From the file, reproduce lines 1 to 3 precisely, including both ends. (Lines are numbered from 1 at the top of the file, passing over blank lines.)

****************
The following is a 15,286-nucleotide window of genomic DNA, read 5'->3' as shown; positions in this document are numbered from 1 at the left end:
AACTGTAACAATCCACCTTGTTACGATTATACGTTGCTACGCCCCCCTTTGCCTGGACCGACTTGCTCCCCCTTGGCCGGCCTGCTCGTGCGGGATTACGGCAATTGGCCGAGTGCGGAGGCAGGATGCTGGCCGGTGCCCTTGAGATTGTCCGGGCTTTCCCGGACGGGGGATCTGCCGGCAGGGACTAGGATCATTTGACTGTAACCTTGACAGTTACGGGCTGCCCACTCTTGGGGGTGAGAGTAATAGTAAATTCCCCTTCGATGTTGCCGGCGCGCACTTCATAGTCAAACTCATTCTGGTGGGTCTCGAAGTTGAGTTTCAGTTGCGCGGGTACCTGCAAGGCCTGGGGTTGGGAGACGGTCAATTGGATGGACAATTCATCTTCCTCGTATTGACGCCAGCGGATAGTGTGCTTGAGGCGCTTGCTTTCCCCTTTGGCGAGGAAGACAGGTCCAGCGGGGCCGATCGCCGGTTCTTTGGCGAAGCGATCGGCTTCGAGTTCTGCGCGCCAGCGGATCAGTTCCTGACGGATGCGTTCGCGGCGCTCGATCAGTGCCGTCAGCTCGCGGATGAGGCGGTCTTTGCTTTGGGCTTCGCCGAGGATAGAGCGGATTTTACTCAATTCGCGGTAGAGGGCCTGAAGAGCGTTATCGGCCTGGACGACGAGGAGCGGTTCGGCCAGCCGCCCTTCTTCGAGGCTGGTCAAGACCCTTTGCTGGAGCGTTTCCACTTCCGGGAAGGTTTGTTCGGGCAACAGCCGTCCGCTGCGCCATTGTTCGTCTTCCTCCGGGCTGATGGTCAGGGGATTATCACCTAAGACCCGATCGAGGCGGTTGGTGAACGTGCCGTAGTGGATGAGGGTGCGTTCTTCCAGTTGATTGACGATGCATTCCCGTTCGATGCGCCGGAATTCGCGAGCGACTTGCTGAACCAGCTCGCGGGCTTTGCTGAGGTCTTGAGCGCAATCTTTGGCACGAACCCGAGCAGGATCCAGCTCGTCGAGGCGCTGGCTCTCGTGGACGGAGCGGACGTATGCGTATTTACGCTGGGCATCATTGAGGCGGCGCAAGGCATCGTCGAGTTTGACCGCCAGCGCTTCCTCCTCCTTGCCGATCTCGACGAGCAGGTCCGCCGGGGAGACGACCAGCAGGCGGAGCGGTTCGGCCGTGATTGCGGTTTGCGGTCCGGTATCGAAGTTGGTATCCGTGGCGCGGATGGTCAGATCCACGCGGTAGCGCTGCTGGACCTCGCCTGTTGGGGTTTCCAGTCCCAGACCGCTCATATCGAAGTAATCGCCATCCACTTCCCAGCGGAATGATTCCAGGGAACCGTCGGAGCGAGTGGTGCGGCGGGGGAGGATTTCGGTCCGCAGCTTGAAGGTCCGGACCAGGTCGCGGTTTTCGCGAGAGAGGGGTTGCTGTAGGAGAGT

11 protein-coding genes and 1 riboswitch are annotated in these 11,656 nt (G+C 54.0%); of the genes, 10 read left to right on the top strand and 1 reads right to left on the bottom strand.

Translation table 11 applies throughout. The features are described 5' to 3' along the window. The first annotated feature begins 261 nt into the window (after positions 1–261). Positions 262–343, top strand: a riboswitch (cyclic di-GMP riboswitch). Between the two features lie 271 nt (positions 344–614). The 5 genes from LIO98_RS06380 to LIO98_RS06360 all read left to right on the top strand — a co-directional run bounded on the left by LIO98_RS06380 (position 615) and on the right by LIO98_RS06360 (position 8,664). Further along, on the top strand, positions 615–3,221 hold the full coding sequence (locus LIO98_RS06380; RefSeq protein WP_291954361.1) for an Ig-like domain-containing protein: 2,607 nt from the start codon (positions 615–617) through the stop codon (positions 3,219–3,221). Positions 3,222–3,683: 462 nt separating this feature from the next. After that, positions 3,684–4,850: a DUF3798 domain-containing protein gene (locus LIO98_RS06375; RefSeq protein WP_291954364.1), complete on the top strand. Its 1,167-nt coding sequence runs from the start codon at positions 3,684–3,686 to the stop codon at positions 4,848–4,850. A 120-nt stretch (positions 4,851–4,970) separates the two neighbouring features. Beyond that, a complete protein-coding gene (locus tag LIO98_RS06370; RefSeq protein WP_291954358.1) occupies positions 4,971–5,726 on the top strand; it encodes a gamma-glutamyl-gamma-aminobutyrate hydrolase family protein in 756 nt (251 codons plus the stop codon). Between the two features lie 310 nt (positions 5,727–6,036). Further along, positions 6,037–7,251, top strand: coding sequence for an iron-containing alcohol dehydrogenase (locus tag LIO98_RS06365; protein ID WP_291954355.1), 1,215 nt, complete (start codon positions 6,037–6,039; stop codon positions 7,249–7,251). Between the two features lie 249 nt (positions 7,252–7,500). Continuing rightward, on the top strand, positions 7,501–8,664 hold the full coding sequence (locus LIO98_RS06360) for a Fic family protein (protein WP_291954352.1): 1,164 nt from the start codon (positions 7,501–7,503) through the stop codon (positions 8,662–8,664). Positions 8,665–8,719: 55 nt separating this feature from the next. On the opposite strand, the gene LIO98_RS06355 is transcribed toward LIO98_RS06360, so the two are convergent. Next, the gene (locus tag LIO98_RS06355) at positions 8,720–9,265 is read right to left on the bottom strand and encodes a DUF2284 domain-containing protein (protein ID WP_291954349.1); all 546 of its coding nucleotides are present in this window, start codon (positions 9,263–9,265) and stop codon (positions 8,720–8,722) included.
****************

The following is a 15,286-nucleotide window of genomic DNA, read 5'->3' as shown; positions in this document are numbered from 1 at the left end:
AACTGTAACAATCCACCTTGTTACGATTATACGTTGCTACGCCCCCCTTTGCCTGGACCGACTTGCTCCCCCTTGGCCGGCCTGCTCGTGCGGGATTACGGCAATTGGCCGAGTGCGGAGGCAGGATGCTGGCCGGTGCCCTTGAGATTGTCCGGGCTTTCCCGGACGGGGGATCTGCCGGCAGGGACTAGGATCATTTGACTGTAACCTTGACAGTTACGGGCTGCCCACTCTTGGGGGTGAGAGTAATAGTAAATTCCCCTTCGATGTTGCCGGCGCGCACTTCATAGTCAAACTCATTCTGGTGGGTCTCGAAGTTGAGTTTCAGTTGCGCGGGTACCTGCAAGGCCTGGGGTTGGGAGACGGTCAATTGGATGGACAATTCATCTTCCTCGTATTGACGCCAGCGGATAGTGTGCTTGAGGCGCTTGCTTTCCCCTTTGGCGAGGAAGACAGGTCCAGCGGGGCCGATCGCCGGTTCTTTGGCGAAGCGATCGGCTTCGAGTTCTGCGCGCCAGCGGATCAGTTCCTGACGGATGCGTTCGCGGCGCTCGATCAGTGCCGTCAGCTCGCGGATGAGGCGGTCTTTGCTTTGGGCTTCGCCGAGGATAGAGCGGATTTTACTCAATTCGCGGTAGAGGGCCTGAAGAGCGTTATCGGCCTGGACGACGAGGAGCGGTTCGGCCAGCCGCCCTTCTTCGAGGCTGGTCAAGACCCTTTGCTGGAGCGTTTCCACTTCCGGGAAGGTTTGTTCGGGCAACAGCCGTCCGCTGCGCCATTGTTCGTCTTCCTCCGGGCTGATGGTCAGGGGATTATCACCTAAGACCCGATCGAGGCGGTTGGTGAACGTGCCGTAGTGGATGAGGGTGCGTTCTTCCAGTTGATTGACGATGCATTCCCGTTCGATGCGCCGGAATTCGCGAGCGACTTGCTGAACCAGCTCGCGGGCTTTGCTGAGGTCTTGAGCGCAATCTTTGGCACGAACCCGAGCAGGATCCAGCTCGTCGAGGCGCTGGCTCTCGTGGACGGAGCGGACGTATGCGTATTTACGCTGGGCATCATTGAGGCGGCGCAAGGCATCGTCGAGTTTGACCGCCAGCGCTTCCTCCTCCTTGCCGATCTCGACGAGCAGGTCCGCCGGGGAGACGACCAGCAGGCGGAGCGGTTCGGCCGTGATTGCGGTTTGCGGTCCGGTATCGAAGTTGGTATCCGTGGCGCGGATGGTCAGATCCACGCGGTAGCGCTGCTGGACCTCGCCTGTTGGGGTTTCCAGTCCCAGACCGCTCATATCGAAGTAATCGCCATCCACTTCCCAGCGGAATGATTCCAGGGAACCGTCGGAGCGAGTGGTGCGGCGGGGGAGGATTTCGGTCCGCAGCTTGAAGGTCCGGACCAGGTCGCGGTTTTCGCGAGAGAGGGGTTGCTGTAGGAGAGT

11 protein-coding genes and 1 riboswitch are annotated in these 11,656 nt (G+C 54.0%); of the genes, 10 read left to right on the top strand and 1 reads right to left on the bottom strand.